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BRAVES NOTEBOOK: Braves looking at all trade options after injuries to Hudson, Maholm; Wood to start Tuesday, despite another rough outing

The one pitcher that most playoff teams, including the Atlanta Braves, are after is Chicago White Sox ace Jake Peavy.

The one pitcher that most playoff teams, including the Atlanta Braves, are after is Chicago White Sox ace Jake Peavy.

NEW YORK — The loss of veteran Tim Hudson to a season-ending ankle injury Wednesday opened a gaping hole in the Braves' starting rotation, and they'll consider all options to fill it, both in-house and a limited trade market.

“A lot of thoughts have gone through my mind since last night,” Braves general manager Frank Wren said 24 hours after Hudson broke his ankle. “It's created a lot more (trade) discussions, there's no question.”

The Braves already sought to add a left-handed reliever before the non-waiver trade deadline Wednesday. Now they'll consider trading for a veteran starting pitcher, if they can improve a young rotation that includes only one member with postseason experience — Kris Medlen's lone start in last year's Wild Card game.

Right-handers Jake Peavy (White Sox) and Bud Norris (Astros) are being shopped, and the Royals are reportedly listening to offers for Ervin Santana. But that's about the extent of the starters known to be available, and with plenty of teams looking for rotation help, the price for each could be higher than their value.

Wren said the Braves aren't involved in the bidding war for Cuban free-agent starter Miguel Alfredo Gonzalez.

Wren's top assistants and major league scouts will convene this weekend at Turner Field, as they always do in the week before the trade deadline.

Despite another rough outing, Wood to get start Tuesday vs. Rockies

ATLANTA — Unless the Braves trade for a starter between now and Tuesday, rookie and former UGA star Alex Wood almost certainly will get a chance to make his third major league start that night against Colorado.

The left-hander hopes so because he would like to get another shot after giving up four runs in the third inning and not making it out of the fifth inning of Thursday afternoon’s 7-4 loss.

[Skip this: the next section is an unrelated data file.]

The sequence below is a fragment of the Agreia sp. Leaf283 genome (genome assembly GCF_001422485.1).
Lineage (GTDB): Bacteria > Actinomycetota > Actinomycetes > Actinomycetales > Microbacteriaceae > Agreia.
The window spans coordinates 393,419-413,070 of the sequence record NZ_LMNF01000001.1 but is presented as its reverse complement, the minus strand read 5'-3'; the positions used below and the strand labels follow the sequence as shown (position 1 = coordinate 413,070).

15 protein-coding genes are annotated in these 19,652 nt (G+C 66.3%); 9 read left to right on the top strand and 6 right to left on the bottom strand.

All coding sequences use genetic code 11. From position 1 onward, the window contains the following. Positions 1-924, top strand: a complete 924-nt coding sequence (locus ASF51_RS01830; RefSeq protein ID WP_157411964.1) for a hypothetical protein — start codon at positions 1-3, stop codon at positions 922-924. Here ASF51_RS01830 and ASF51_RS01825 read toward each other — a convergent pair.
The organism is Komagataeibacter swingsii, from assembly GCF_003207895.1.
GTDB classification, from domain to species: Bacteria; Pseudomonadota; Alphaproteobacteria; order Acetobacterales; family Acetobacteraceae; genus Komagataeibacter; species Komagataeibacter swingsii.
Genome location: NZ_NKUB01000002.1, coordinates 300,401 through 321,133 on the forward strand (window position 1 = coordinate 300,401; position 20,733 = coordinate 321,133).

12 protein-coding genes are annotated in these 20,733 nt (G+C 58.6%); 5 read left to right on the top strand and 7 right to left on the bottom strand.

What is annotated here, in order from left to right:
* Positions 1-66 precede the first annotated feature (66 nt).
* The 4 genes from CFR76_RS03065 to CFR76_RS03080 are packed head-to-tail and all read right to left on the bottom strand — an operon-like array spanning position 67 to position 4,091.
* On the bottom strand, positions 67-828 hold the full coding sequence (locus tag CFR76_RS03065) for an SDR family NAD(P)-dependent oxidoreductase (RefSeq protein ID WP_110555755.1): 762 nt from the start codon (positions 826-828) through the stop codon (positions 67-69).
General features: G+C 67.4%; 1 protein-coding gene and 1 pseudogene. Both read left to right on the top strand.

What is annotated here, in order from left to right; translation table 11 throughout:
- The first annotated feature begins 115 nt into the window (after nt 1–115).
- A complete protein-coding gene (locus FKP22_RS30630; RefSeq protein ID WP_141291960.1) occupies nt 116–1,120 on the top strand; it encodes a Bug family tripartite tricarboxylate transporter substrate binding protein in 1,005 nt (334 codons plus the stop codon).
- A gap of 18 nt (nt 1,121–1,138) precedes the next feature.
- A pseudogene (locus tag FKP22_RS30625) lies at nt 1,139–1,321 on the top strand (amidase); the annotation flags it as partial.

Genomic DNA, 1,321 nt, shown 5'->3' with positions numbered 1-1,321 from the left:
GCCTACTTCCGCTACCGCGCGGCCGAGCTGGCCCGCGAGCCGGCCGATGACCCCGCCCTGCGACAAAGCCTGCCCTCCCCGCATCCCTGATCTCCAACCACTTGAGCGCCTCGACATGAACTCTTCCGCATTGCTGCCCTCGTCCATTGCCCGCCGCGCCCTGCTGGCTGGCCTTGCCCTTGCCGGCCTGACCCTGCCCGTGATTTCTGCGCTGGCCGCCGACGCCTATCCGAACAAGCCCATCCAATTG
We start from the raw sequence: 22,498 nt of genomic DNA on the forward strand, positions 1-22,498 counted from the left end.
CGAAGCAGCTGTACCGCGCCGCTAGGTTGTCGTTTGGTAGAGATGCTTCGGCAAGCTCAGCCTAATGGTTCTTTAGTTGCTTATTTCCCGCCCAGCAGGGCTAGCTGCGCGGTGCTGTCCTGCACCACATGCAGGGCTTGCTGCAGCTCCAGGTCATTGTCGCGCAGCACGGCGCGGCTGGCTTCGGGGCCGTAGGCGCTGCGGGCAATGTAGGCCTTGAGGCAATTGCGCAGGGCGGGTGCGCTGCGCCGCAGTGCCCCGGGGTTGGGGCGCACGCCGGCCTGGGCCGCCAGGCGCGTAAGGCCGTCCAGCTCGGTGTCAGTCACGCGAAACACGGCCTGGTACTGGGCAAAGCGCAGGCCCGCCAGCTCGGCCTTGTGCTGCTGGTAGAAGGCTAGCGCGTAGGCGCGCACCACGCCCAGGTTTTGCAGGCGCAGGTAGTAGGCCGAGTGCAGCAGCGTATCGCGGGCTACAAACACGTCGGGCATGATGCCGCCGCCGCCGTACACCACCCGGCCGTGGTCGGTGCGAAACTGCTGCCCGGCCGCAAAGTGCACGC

He didn’t get the loss, but you could sense that it stung plenty, from the look on his face and the tone of his voice during the postgame interview.

“I kind of pride myself on, so far in my career, not giving up the big inning with the crooked number,” said Wood, who was pitching for the Bulldogs a litle more than more than a year ago.

The crooked number was the four the Mets hung on the 22-year-old left-hander.

Wood gave up consecutive singles to start the second inning, then retired the bottom three in the order on two strikeouts and a groundout. He gave up consecutive singles again to start the third inning and that time paid a heavy price.

One out later, Marlon Byrd singled to left to drive in a run, and left fielder Evan Gattis misplayed the ball, allowing Byrd to advance. After a walk and an RBI groundout, John Buck hit a two-run single that gave the Mets a 4-1 lead.

“I’m used to getting out of those situations, (runners on) second and third,” Wood said. “And to give up that hit to Buck, a big knock for him, probably one of the two pitches I wish I had back. The first-pitch slider to him and the other one to Byrd, the change-up away that he hit to left field. Just one of those days. ... They singled me to death.”

Gonzalez said Wood pitched fine for his second major league start and likely would start again Tuesday against Colorado.

“He didn’t get hit that hard,” Gonzalez said. “He gave up some singles to a bunch of right-handed hitters that hit left-handers pretty good. But he did OK. It’s a little different pitching to major league hitters than it is to Triple-A guys.”

Veteran backup catcher Gerald Laird said that despite Thursday’s results, it’s been easy to see why the Braves drafted Wood as high as they did (second round) in 2012.